Here’s the result… a little book called Sharing Shmittah, a “learn-along” song for the whole family.
Cover from the children's book Sharing Shmittah, by Jennifer Tzivia MacLeod

Wednesday, January 14, 2015

Your First Seder: 10 Savvy Survival Tips to survive – and enjoy! – your first seder experience.


Invited to your first seder?

Maybe you’re still sort of wondering what a seder is?  Or how modern Jews today go about celebrating it?  You may be curious… or you may be terrified.

imageRelax!  If this is your first time attending a seder, just follow these 10 quick tips from my new book, Now You Know:  Passover for Kids, to make sure you’ll be prepared and enjoy yourself as much as possible. (And that's a LOT!)

Sunday, January 11, 2015

Ashley Martin: A heartbreak… a disaster… a homebirth…?


Maybe you’ve seen this PopSugar article in which a mother denounces her homebirth experience.  Everyone assured her that she was low risk, but she had a painful, long labour which ended in a floppy oxygen-deprived baby who had to be transferred to a hospital NICU.  She ends her article begging, “I do not want to be the poster girl for home birth. Please don't make the same mistake I did.”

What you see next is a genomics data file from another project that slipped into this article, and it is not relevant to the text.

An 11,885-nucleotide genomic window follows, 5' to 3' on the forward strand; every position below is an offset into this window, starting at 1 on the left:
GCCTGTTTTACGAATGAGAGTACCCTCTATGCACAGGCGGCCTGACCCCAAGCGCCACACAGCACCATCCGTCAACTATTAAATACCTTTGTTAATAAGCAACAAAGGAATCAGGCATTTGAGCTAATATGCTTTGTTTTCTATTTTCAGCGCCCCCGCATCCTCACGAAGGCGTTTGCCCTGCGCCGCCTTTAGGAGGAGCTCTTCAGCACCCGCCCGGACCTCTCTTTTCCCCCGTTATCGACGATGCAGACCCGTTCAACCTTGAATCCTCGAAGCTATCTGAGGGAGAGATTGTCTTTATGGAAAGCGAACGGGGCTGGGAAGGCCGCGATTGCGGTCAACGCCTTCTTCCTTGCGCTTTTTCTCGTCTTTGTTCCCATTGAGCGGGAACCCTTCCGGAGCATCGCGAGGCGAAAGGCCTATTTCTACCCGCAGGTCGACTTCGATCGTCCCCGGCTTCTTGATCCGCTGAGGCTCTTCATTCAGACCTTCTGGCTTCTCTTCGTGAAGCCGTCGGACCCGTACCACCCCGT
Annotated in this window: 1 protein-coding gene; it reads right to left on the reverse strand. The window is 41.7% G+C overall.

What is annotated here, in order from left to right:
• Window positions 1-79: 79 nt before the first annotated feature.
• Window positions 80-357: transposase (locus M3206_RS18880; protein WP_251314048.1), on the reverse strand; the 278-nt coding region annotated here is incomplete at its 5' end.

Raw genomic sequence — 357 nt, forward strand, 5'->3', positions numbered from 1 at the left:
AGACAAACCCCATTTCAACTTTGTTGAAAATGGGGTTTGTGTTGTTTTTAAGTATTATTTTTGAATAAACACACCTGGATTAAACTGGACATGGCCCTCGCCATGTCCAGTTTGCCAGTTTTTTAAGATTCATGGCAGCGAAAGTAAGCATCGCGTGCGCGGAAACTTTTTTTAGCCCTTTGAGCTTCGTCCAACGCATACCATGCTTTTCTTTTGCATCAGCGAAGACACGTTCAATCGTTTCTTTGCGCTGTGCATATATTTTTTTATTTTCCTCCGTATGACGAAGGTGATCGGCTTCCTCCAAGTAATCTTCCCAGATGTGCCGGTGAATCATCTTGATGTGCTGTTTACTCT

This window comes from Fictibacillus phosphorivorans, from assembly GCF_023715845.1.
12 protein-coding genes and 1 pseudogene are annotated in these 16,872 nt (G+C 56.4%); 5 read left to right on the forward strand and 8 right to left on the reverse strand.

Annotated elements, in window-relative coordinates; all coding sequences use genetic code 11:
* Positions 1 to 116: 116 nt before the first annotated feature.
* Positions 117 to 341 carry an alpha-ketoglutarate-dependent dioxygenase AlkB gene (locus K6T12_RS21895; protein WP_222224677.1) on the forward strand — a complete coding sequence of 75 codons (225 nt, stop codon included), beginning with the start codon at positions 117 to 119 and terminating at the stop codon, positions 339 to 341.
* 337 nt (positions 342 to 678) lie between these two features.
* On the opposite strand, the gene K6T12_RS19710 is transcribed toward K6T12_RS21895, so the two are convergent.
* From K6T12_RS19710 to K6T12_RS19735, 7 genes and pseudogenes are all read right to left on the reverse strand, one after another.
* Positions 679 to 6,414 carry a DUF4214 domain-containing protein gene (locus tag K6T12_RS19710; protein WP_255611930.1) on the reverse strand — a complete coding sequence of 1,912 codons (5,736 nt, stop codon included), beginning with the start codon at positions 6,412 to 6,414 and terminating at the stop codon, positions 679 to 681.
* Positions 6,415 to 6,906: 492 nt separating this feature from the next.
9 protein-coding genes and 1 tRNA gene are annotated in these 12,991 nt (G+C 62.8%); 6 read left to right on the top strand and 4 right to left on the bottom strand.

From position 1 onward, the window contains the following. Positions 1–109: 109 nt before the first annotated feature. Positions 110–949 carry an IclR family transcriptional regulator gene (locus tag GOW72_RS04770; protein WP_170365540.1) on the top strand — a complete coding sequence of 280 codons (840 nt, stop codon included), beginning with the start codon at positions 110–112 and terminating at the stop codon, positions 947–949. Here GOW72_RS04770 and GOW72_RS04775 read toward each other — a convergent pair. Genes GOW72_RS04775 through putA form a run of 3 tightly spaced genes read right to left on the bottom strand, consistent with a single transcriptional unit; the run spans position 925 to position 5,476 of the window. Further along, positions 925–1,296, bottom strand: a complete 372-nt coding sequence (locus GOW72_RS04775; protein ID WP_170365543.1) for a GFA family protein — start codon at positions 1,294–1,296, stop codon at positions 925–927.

According to the mom, Ashley Martin, nobody should have a homebirth.  She says , bitterly, “I was misled, lied too [sic], and manipulated. Informed consent? Hah. I wish.“

“Worst day of my life is a huge understatement:  My baby almost died. I almost died.”

I’m so, so sad for this mama.  And I am relieved that her baby made it.  That he is a spunky 16-month-old today.  But, as she says, “just because my son is okay, does NOT mean that my home birth was okay.”

Still, I wonder if this is really about homebirth at all.

Birth, as normal as it is, and as much as we must trust the process and let our bodies do the work of labouring, is a difficult and – yes – a dangerous time.  Nobody should ever tell a mother anything else, and my heart weeps that everyone told Ashley that by empowering herself, she could guarantee a glowing, harmonious birth experience.